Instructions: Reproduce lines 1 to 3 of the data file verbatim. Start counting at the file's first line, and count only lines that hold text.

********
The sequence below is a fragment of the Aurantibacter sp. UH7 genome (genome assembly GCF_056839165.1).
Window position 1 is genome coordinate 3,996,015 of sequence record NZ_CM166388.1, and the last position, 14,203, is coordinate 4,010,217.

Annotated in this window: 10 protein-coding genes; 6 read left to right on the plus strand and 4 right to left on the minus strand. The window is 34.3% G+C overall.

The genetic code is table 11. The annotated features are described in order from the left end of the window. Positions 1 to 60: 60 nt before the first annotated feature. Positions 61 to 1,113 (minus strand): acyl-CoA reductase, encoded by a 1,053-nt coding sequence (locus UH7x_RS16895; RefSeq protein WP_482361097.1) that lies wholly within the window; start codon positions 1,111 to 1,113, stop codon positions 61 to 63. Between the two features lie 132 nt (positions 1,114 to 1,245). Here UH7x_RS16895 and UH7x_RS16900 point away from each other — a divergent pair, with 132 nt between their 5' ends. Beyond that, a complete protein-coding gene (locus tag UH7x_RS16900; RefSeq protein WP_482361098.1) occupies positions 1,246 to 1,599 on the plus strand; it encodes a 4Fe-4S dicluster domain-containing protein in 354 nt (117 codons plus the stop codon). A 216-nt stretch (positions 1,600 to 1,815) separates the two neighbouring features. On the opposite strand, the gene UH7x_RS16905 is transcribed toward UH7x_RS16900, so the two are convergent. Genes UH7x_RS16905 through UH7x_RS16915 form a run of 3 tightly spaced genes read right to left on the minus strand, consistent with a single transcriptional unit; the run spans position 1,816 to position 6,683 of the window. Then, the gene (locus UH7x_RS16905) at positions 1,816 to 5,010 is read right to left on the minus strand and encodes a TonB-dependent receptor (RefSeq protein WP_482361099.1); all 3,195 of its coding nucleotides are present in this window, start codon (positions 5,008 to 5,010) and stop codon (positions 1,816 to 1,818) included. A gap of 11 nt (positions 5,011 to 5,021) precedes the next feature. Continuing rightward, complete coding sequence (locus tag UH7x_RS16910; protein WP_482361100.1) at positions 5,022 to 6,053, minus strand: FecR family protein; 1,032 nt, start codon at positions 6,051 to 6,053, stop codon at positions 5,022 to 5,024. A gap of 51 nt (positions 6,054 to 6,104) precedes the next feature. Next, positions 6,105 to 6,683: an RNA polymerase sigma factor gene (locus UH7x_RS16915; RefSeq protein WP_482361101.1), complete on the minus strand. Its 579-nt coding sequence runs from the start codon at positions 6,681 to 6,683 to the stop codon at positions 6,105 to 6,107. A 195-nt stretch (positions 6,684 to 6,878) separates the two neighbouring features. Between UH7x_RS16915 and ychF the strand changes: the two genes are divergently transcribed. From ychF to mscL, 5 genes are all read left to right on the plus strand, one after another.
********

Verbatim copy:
The sequence below is a fragment of the Aurantibacter sp. UH7 genome (genome assembly GCF_056839165.1).
Window position 1 is genome coordinate 3,996,015 of sequence record NZ_CM166388.1, and the last position, 14,203, is coordinate 4,010,217.

Annotated in this window: 10 protein-coding genes; 6 read left to right on the plus strand and 4 right to left on the minus strand. The window is 34.3% G+C overall.